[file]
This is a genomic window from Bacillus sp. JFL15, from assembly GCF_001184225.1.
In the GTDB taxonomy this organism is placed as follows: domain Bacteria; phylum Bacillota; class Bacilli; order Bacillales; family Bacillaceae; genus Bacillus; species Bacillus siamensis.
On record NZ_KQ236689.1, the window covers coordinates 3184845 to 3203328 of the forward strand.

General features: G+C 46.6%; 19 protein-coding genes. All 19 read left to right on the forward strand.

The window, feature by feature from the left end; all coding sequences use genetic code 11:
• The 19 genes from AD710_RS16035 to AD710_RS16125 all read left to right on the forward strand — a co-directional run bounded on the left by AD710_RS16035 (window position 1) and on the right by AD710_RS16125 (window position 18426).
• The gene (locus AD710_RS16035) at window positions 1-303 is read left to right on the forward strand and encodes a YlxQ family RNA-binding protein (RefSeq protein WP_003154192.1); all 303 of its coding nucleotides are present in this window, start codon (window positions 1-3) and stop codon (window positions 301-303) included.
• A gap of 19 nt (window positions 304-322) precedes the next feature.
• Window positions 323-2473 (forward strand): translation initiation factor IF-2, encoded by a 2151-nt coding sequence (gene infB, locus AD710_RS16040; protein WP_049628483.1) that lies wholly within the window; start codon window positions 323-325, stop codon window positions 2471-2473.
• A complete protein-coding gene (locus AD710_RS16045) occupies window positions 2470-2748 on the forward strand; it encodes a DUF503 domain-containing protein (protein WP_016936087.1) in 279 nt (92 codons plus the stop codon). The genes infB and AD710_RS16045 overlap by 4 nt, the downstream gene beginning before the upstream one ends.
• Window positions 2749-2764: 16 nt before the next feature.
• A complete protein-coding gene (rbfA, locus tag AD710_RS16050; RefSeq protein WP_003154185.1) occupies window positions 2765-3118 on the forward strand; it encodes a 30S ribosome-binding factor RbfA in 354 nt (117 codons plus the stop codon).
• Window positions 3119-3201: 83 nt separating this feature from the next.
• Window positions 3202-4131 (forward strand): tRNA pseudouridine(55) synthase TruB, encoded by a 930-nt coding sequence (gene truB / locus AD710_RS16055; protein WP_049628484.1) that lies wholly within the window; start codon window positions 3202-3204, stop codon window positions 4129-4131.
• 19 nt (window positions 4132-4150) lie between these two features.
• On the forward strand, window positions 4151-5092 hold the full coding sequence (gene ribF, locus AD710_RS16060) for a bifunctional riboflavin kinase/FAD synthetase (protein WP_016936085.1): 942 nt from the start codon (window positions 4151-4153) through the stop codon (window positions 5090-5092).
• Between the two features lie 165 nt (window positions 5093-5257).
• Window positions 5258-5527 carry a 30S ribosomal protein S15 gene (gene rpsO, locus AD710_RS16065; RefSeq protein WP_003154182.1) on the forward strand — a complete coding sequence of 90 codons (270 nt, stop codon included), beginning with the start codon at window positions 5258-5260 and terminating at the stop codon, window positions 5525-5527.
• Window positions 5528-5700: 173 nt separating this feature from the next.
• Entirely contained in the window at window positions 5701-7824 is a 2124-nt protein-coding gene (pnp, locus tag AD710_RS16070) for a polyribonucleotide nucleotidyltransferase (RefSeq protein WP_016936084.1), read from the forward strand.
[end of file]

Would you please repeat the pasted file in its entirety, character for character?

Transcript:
This is a genomic window from Bacillus sp. JFL15, from assembly GCF_001184225.1.
In the GTDB taxonomy this organism is placed as follows: domain Bacteria; phylum Bacillota; class Bacilli; order Bacillales; family Bacillaceae; genus Bacillus; species Bacillus siamensis.
On record NZ_KQ236689.1, the window covers coordinates 3184845 to 3203328 of the forward strand.

General features: G+C 46.6%; 19 protein-coding genes. All 19 read left to right on the forward strand.

The window, feature by feature from the left end; all coding sequences use genetic code 11:
• The 19 genes from AD710_RS16035 to AD710_RS16125 all read left to right on the forward strand — a co-directional run bounded on the left by AD710_RS16035 (window position 1) and on the right by AD710_RS16125 (window position 18426).
• The gene (locus AD710_RS16035) at window positions 1-303 is read left to right on the forward strand and encodes a YlxQ family RNA-binding protein (RefSeq protein WP_003154192.1); all 303 of its coding nucleotides are present in this window, start codon (window positions 1-3) and stop codon (window positions 301-303) included.
• A gap of 19 nt (window positions 304-322) precedes the next feature.
• Window positions 323-2473 (forward strand): translation initiation factor IF-2, encoded by a 2151-nt coding sequence (gene infB, locus AD710_RS16040; protein WP_049628483.1) that lies wholly within the window; start codon window positions 323-325, stop codon window positions 2471-2473.
• A complete protein-coding gene (locus AD710_RS16045) occupies window positions 2470-2748 on the forward strand; it encodes a DUF503 domain-containing protein (protein WP_016936087.1) in 279 nt (92 codons plus the stop codon). The genes infB and AD710_RS16045 overlap by 4 nt, the downstream gene beginning before the upstream one ends.
• Window positions 2749-2764: 16 nt before the next feature.
• A complete protein-coding gene (rbfA, locus tag AD710_RS16050; RefSeq protein WP_003154185.1) occupies window positions 2765-3118 on the forward strand; it encodes a 30S ribosome-binding factor RbfA in 354 nt (117 codons plus the stop codon).
• Window positions 3119-3201: 83 nt separating this feature from the next.
• Window positions 3202-4131 (forward strand): tRNA pseudouridine(55) synthase TruB, encoded by a 930-nt coding sequence (gene truB / locus AD710_RS16055; protein WP_049628484.1) that lies wholly within the window; start codon window positions 3202-3204, stop codon window positions 4129-4131.
• 19 nt (window positions 4132-4150) lie between these two features.
• On the forward strand, window positions 4151-5092 hold the full coding sequence (gene ribF, locus AD710_RS16060) for a bifunctional riboflavin kinase/FAD synthetase (protein WP_016936085.1): 942 nt from the start codon (window positions 4151-4153) through the stop codon (window positions 5090-5092).
• Between the two features lie 165 nt (window positions 5093-5257).
• Window positions 5258-5527 carry a 30S ribosomal protein S15 gene (gene rpsO, locus AD710_RS16065; RefSeq protein WP_003154182.1) on the forward strand — a complete coding sequence of 90 codons (270 nt, stop codon included), beginning with the start codon at window positions 5258-5260 and terminating at the stop codon, window positions 5525-5527.
• Window positions 5528-5700: 173 nt separating this feature from the next.
• Entirely contained in the window at window positions 5701-7824 is a 2124-nt protein-coding gene (pnp, locus tag AD710_RS16070) for a polyribonucleotide nucleotidyltransferase (RefSeq protein WP_016936084.1), read from the forward strand.